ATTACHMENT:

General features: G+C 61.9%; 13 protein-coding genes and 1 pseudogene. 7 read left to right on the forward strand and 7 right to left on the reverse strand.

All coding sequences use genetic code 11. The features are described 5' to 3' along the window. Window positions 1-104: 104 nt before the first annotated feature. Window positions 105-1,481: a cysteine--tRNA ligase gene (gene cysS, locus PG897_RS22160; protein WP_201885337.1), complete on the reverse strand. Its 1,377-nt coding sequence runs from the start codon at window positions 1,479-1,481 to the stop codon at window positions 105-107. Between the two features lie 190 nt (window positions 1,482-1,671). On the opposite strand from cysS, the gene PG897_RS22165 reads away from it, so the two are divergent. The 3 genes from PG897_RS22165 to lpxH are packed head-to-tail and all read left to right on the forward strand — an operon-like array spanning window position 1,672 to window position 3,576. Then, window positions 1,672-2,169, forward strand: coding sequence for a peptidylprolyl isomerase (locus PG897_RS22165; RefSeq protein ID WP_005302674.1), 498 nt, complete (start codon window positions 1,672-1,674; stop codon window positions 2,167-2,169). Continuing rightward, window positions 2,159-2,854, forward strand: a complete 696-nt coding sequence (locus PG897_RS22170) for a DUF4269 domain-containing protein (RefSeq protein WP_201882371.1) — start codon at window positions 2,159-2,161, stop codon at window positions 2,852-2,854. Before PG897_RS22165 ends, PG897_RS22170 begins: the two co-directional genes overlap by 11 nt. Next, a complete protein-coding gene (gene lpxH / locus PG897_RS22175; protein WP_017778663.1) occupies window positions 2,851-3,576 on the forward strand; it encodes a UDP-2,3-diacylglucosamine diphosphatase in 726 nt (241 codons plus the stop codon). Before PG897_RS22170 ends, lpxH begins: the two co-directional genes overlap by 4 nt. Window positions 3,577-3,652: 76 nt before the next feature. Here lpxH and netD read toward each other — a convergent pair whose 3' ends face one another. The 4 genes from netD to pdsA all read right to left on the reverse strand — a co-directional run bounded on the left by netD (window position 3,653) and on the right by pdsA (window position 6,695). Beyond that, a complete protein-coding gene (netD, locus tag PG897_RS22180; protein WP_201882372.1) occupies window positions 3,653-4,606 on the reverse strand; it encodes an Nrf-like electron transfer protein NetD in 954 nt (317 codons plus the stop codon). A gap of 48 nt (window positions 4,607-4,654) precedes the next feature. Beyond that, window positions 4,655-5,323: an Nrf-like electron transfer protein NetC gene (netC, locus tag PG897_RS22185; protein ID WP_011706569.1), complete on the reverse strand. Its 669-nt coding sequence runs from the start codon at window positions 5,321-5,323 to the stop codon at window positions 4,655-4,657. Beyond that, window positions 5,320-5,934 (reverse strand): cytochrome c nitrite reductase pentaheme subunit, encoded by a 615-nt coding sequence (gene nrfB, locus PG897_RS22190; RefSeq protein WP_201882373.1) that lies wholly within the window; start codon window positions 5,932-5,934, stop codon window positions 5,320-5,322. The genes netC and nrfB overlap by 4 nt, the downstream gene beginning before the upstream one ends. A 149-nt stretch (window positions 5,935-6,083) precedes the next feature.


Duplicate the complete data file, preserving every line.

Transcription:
General features: G+C 61.9%; 13 protein-coding genes and 1 pseudogene. 7 read left to right on the forward strand and 7 right to left on the reverse strand.

All coding sequences use genetic code 11. The features are described 5' to 3' along the window. Window positions 1-104: 104 nt before the first annotated feature. Window positions 105-1,481: a cysteine--tRNA ligase gene (gene cysS, locus PG897_RS22160; protein WP_201885337.1), complete on the reverse strand. Its 1,377-nt coding sequence runs from the start codon at window positions 1,479-1,481 to the stop codon at window positions 105-107. Between the two features lie 190 nt (window positions 1,482-1,671). On the opposite strand from cysS, the gene PG897_RS22165 reads away from it, so the two are divergent. The 3 genes from PG897_RS22165 to lpxH are packed head-to-tail and all read left to right on the forward strand — an operon-like array spanning window position 1,672 to window position 3,576. Then, window positions 1,672-2,169, forward strand: coding sequence for a peptidylprolyl isomerase (locus PG897_RS22165; RefSeq protein ID WP_005302674.1), 498 nt, complete (start codon window positions 1,672-1,674; stop codon window positions 2,167-2,169). Continuing rightward, window positions 2,159-2,854, forward strand: a complete 696-nt coding sequence (locus PG897_RS22170) for a DUF4269 domain-containing protein (RefSeq protein WP_201882371.1) — start codon at window positions 2,159-2,161, stop codon at window positions 2,852-2,854. Before PG897_RS22165 ends, PG897_RS22170 begins: the two co-directional genes overlap by 11 nt. Next, a complete protein-coding gene (gene lpxH / locus PG897_RS22175; protein WP_017778663.1) occupies window positions 2,851-3,576 on the forward strand; it encodes a UDP-2,3-diacylglucosamine diphosphatase in 726 nt (241 codons plus the stop codon). Before PG897_RS22170 ends, lpxH begins: the two co-directional genes overlap by 4 nt. Window positions 3,577-3,652: 76 nt before the next feature. Here lpxH and netD read toward each other — a convergent pair whose 3' ends face one another. The 4 genes from netD to pdsA all read right to left on the reverse strand — a co-directional run bounded on the left by netD (window position 3,653) and on the right by pdsA (window position 6,695). Beyond that, a complete protein-coding gene (netD, locus tag PG897_RS22180; protein WP_201882372.1) occupies window positions 3,653-4,606 on the reverse strand; it encodes an Nrf-like electron transfer protein NetD in 954 nt (317 codons plus the stop codon). A gap of 48 nt (window positions 4,607-4,654) precedes the next feature. Beyond that, window positions 4,655-5,323: an Nrf-like electron transfer protein NetC gene (netC, locus tag PG897_RS22185; protein ID WP_011706569.1), complete on the reverse strand. Its 669-nt coding sequence runs from the start codon at window positions 5,321-5,323 to the stop codon at window positions 4,655-4,657. Beyond that, window positions 5,320-5,934 (reverse strand): cytochrome c nitrite reductase pentaheme subunit, encoded by a 615-nt coding sequence (gene nrfB, locus PG897_RS22190; RefSeq protein WP_201882373.1) that lies wholly within the window; start codon window positions 5,932-5,934, stop codon window positions 5,320-5,322. The genes netC and nrfB overlap by 4 nt, the downstream gene beginning before the upstream one ends. A 149-nt stretch (window positions 5,935-6,083) precedes the next feature.